CAMARILLO : 800 Attend Boys & Girls Club Event

Hundreds of people strolled through the grounds of the Adolfo Camarillo Home on Sunday, sampling gourmet food, sipping fine wine and digging deep into their pockets for a worthy cause.

Organizers of "A Taste of Camarillo," the sixth annual charity event to benefit the Boys & Girls Club of Camarillo, said they sold more than 800 tickets at $30 each and expected to generate $40,000 or more for the nonprofit group.

"It's become the class wine-tasting in Ventura County," said Rod Franz, a member of the club's board of directors. "All the best wineries and restaurants are here."

The ticket price included as much wine and food as one could sample, and the opportunity to vie for rare and premium vintages donated by winemakers and collectors sold at auction to the highest bidder.

Gary Clark paid $55 for two bottles of some of Sonoma County's finest--a 1989 Kenwood Cabernet Sauvignon and a 1990 Kenwood Zinfandel.

"It's a little over what it's worth, but it's for a good cause," said Clark, a defense-industry worker from Camarillo. "My wife and I don't have any children, so this is a way to repay the community for good organizations like the boys club."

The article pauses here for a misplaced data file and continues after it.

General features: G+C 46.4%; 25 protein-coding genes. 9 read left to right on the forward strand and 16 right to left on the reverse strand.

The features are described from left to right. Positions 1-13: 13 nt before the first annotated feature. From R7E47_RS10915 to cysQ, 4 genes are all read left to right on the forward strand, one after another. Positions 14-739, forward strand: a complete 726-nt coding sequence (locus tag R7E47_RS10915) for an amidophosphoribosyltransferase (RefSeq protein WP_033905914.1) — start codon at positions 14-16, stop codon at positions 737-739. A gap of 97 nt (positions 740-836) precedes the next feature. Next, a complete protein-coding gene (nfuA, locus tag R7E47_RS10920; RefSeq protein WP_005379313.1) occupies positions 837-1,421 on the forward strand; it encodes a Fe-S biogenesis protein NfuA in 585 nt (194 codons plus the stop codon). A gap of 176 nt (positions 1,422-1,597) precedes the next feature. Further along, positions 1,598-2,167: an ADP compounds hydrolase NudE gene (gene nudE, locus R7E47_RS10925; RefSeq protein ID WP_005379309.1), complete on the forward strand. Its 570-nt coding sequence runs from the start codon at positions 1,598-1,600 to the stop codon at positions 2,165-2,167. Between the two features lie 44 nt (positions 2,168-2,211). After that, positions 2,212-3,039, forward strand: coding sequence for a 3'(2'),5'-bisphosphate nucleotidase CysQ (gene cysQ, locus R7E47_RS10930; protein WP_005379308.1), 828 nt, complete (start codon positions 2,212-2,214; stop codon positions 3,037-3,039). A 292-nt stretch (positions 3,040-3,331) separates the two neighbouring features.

Larry Hines of Camarillo carefully scanned the pages of the auction catalogue, studiously outlining which lots he would bid on. He came away on Sunday with a prized 1989 Hess Collection Mount Veeder reserve, a limited-production Cabernet Sauvignon from Napa County for $55.

"It's an outstanding wine, but in another four or five years it'll be even better," said Hines, who practices law in Oxnard. "I would have gone as high as $75 or $80."

Hines said he is always looking for rare wines to add to his cellar, which now boasts about 120 cases.

Boys & Girls Club board member Glenn Sanders, who owns the Best Buy liquor store in Camarillo and helped organize the festival, surveyed the crowd of buyers and nodded to himself approvingly. The wine tasting and auction represent about 15% of the group's annual receipts, he said.

On this day, however, Sanders' wallet stayed inside his pocket.

"My bride of 42 years is sitting in there," he said, motioning to the bidders. "She knows what to do."

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